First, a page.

Blog: Medical Negligence Law

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18 April 2019

NHS Resolution now covering claims against GPs: Possible benefits to patients

Since 1 April 2019, GPs have been covered by the government’s insurance scheme. This means that clinical negligence claims against GPs relating to NHS work will now be handled by NHS Resolution. In this article, Christopher Boughton discusses why this will hopefully benefit patients.

Christopher Boughton

14 March 2019

Drinking tea may be bad for your unborn baby’s health

This was the conclusion of a recent study done by researchers at University College Dublin which showed a consistent link between both coffee and tea caffeine and adverse birth outcomes. Given that some estimates put the number of cups of tea consumed daily at 165,000,000, this may come as something of a shock to a lot of pregnant women.

Aideen McGarry

13 February 2019

Systemic Failings and Cancer Services

Yesterday’s MailOnline featured Julie O’Connor and her family describing failings in care and delays in diagnosis which led to her untimely death at the age of 49 from cervical cancer. In her latest blog, Bridget Hughes, Senior Associate, Clinical Negligence discusses the link between poor care and systemic failure.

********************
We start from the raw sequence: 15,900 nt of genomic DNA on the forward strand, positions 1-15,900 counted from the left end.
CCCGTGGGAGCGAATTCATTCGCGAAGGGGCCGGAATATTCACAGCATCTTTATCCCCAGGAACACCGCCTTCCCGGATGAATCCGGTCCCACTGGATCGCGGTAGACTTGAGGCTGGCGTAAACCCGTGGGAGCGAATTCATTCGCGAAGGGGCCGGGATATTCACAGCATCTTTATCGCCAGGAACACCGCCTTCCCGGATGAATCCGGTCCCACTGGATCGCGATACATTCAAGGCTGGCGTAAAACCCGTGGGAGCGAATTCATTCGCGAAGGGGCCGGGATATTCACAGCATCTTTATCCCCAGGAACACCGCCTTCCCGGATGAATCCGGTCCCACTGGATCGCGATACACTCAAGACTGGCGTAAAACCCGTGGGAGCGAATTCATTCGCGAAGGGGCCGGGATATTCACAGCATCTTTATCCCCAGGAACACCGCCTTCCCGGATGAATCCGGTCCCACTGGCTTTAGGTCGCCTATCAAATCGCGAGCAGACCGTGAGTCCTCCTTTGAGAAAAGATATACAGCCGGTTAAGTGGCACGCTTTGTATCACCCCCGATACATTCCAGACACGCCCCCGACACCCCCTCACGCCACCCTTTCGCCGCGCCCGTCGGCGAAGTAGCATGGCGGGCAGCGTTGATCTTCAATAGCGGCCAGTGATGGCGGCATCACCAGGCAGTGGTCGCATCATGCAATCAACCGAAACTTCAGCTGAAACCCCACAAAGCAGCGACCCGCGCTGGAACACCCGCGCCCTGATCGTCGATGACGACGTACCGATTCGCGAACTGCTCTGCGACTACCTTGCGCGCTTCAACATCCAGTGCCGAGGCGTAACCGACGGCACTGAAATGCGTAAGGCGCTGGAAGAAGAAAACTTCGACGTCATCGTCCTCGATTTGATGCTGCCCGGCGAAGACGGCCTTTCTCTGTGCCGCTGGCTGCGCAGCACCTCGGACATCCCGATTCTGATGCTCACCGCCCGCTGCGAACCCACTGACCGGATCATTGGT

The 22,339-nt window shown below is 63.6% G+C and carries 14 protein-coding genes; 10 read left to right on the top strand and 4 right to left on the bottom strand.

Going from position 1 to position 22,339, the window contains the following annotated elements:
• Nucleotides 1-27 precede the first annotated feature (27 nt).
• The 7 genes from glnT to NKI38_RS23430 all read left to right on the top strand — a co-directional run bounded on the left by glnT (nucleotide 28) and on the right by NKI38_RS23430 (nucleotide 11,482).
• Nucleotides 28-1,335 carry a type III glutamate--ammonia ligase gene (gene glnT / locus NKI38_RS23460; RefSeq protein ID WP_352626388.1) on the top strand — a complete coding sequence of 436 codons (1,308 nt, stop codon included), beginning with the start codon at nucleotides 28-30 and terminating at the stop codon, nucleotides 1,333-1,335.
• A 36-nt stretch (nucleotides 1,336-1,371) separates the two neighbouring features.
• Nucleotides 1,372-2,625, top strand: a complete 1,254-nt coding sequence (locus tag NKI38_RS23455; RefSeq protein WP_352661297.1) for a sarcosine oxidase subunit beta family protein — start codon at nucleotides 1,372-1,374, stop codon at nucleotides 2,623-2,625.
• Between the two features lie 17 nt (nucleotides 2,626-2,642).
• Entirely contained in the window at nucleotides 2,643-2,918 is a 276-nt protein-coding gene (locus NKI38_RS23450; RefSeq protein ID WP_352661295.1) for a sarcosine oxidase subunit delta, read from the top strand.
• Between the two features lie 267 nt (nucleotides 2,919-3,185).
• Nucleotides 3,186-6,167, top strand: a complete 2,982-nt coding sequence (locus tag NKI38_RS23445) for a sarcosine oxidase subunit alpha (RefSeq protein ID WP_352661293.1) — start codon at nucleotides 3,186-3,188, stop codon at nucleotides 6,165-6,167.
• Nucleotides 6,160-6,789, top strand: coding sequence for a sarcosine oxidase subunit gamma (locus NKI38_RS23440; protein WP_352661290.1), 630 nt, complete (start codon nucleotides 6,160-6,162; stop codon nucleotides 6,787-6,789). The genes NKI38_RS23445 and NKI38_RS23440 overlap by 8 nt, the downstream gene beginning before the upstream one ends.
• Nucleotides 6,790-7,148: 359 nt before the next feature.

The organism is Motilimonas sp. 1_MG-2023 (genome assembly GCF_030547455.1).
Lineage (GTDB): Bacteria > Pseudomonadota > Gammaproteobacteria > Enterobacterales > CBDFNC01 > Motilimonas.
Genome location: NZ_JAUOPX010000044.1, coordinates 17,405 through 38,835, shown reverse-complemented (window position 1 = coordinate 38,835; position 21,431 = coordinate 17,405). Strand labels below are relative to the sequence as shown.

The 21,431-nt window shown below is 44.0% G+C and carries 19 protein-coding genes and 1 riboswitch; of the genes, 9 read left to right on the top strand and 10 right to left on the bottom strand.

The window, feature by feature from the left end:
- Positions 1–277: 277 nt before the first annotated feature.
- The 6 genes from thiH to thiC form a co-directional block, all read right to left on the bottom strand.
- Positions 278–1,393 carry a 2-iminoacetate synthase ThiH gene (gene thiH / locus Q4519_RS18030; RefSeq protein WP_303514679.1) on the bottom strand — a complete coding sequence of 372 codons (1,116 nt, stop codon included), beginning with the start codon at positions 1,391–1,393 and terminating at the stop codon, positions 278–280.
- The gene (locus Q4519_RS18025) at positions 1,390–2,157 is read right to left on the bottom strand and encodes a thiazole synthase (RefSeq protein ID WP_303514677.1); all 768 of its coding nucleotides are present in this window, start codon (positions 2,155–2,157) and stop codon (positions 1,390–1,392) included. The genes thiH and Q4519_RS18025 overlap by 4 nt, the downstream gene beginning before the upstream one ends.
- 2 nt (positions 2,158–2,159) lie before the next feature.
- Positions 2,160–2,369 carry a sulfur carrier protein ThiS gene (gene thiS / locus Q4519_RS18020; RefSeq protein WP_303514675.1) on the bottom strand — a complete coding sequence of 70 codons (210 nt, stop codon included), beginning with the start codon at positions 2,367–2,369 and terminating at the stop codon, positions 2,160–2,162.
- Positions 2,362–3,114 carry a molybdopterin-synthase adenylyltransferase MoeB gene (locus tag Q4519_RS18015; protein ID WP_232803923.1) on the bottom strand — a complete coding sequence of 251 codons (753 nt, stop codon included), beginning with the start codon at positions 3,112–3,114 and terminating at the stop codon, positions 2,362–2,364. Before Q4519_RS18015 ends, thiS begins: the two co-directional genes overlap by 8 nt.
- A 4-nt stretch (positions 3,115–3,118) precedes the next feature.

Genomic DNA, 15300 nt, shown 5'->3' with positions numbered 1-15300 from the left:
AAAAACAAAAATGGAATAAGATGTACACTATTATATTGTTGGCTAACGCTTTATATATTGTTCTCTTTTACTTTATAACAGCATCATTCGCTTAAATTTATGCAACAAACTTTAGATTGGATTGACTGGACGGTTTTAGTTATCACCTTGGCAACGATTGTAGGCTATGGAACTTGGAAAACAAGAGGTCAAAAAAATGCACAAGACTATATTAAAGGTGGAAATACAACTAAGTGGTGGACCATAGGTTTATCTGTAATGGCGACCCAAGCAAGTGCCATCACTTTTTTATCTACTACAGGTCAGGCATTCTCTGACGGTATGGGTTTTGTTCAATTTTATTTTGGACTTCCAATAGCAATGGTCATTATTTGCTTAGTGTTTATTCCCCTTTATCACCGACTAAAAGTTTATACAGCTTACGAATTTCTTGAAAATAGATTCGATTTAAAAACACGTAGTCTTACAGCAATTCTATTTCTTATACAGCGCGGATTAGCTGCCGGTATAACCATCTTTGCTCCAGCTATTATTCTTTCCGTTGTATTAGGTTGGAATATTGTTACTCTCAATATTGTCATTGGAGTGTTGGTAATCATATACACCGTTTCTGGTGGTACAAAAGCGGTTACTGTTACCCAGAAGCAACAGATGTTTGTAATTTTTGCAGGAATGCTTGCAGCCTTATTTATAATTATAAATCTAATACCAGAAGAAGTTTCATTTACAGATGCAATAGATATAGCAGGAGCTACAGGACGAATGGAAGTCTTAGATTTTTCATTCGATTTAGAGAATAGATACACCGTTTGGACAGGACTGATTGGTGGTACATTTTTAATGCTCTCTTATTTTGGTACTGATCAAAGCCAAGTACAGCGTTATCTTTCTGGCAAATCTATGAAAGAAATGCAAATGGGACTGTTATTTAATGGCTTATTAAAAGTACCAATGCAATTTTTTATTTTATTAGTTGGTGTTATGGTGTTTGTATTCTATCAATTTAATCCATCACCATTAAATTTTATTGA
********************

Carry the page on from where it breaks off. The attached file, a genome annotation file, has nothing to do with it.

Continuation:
Bridget Hughes

8 February 2019

The Moral Obligation to Learn from Mistakes

The article in yesterday’s Times “when it comes to NHS negligence, prevention is better than cure – the NHS has a new strategy for tackling claims” is good news.  Claimant lawyers will be able to argue with force that the “compensation culture” really is a myth given that the statistics show that formal litigation for medical negligence cases fell in the past year.

Kate Rohde

30 November 2018

Welcome guidance from the Each Baby Counts report

The account from Nicki Lyon in the Times earlier this month, in the article entitled “Baby deaths: “We were told it was just one of those things” is devastating to read however, to medical negligence specialists whose job it is to hold the healthcare providers to account and secure damages to assist with the future care of birth injured children, it is an all too familiar story.

Kate Rohde

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